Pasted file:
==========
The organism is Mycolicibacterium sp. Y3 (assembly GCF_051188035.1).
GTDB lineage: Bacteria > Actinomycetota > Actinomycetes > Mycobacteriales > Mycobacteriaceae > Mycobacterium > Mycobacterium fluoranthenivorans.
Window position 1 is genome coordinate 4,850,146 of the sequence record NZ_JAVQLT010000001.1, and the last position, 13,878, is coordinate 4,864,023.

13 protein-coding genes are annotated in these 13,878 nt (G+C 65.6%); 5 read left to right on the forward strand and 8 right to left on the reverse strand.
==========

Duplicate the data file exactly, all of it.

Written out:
The organism is Mycolicibacterium sp. Y3 (assembly GCF_051188035.1).
GTDB lineage: Bacteria > Actinomycetota > Actinomycetes > Mycobacteriales > Mycobacteriaceae > Mycobacterium > Mycobacterium fluoranthenivorans.
Window position 1 is genome coordinate 4,850,146 of the sequence record NZ_JAVQLT010000001.1, and the last position, 13,878, is coordinate 4,864,023.

13 protein-coding genes are annotated in these 13,878 nt (G+C 65.6%); 5 read left to right on the forward strand and 8 right to left on the reverse strand.